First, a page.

The level of football was definitely below that in Hungary (although Umaglesi Liga only ranks three places behind the Nemzeti Bajnoksag in UEFA Coefficients). No pressing, lots of time on the ball but still plenty of misplaced passes. The only player who could do a job at a higher lever for me was Martvili right wingback, Tornike Kakushadze (assuming that he was actually the man in the number two shirt). Lots of pace, direct running and a constant threat. Sorry Tornike, but I have probably ruined your career now.
FYI after eight games, Dinamo top the league and Martvili are 13th in 16 team league.
These Georgians are a pretty passionate lot and the couple of hundred in the corner section gave a pretty good account of themselves. Seems to be plenty of internal factions though with a little scuffle breaking out in the corner section and a clear split between the corner hard-core and behind the goal hard-core. Never really understand why this happens. Surely everyone is there to support Dinamo (or whatever team). Also the child with the flare was a bit inappropriate.
What would Pushkin say?
In Pushkin’s poem – The Tale of the Fisherman and the Fish, an old man and woman have been living poorly for many years. They have a small hut, and every day the man goes out to fish. One day, he throws in his net and pulls out seaweed twice in succession, but on the third time he pulls out a golden fish. The fish pleads for its life, promising any wish in return. The old man is scared by the fact that a fish can speak (who wouldn’t be); he says he does not want anything, and releases the fish. When he returns and tells his wife about the golden fish, she gets angry and tells her husband to go ask the fish for a new trough, as theirs is broken, and the fish grants the request. The next day, the wife asks for a new house, and the fish grants this request as well. Then, in succession, the wife asks for a palace, to become a noble lady, to become the ruler of her province, to become the tsarina, and finally to become the Ruler of the Sea and to subjugate the golden fish completely to her boundless will. As the man goes to ask for each item, the sea becomes more and more stormy, until at the last request, where the man can hardly hear himself think. When he asks that his wife be made the Ruler of the Sea, the fish cures her greed by putting her back in the old hut and giving back the broken trough.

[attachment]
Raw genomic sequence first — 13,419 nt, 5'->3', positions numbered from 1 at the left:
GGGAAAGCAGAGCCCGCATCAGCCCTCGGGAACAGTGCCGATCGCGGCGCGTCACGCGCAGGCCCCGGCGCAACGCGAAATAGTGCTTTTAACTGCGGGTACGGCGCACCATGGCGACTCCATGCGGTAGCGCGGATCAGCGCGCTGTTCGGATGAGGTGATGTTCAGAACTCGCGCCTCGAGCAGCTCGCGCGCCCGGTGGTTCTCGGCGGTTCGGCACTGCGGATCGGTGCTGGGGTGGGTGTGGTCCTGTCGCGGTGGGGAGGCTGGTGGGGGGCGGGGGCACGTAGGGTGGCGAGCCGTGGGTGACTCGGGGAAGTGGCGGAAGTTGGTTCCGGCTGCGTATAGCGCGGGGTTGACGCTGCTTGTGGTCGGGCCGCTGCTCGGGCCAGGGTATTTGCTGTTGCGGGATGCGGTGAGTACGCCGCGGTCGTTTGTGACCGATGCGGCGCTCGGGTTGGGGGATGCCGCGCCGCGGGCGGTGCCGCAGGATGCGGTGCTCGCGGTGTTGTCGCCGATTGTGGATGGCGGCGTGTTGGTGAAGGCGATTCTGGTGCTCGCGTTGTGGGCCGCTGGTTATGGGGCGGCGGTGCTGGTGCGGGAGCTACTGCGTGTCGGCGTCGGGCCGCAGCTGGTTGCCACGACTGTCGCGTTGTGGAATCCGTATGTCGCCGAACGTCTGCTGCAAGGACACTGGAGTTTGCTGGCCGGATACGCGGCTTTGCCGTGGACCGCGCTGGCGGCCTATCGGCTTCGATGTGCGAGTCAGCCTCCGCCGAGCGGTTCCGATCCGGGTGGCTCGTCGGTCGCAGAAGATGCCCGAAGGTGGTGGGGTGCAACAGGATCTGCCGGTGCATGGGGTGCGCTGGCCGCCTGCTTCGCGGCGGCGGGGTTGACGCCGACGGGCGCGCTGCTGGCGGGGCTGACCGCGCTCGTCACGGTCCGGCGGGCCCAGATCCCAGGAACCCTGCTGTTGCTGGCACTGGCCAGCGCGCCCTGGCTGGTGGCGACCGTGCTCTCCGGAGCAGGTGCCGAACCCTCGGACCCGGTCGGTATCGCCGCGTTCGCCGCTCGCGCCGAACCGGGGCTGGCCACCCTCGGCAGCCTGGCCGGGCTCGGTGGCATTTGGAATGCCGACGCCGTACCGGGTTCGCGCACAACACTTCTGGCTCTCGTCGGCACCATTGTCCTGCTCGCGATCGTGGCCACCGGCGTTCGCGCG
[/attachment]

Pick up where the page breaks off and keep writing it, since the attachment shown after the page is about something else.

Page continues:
Pushkin, me and every other honest football fan can be the Golden Fish. AMF! Or we can just go and sit in the baths.
NOTE TO SELF: Must try harder with/avoid altogether attempts to pretend Pushkin (or any other literary great) was a football fan.
*Treaty of Trianon was the treaty signed by the victors of World War I that took much of Hungary’s land away and gave it to neighbouring Romania, Austria, Croatia and Serbia. It also created Slovakia (so cannot have been a good thing). Much of Hungarian politics still has a revisionist theme running through it and it is not uncommon to see maps of ‘Old Hungary’ here and there. Some people even go to the Trianon Palace in France where the treaty was signed and spit on it. I think they are probably Ferencvaros fans (or just French people).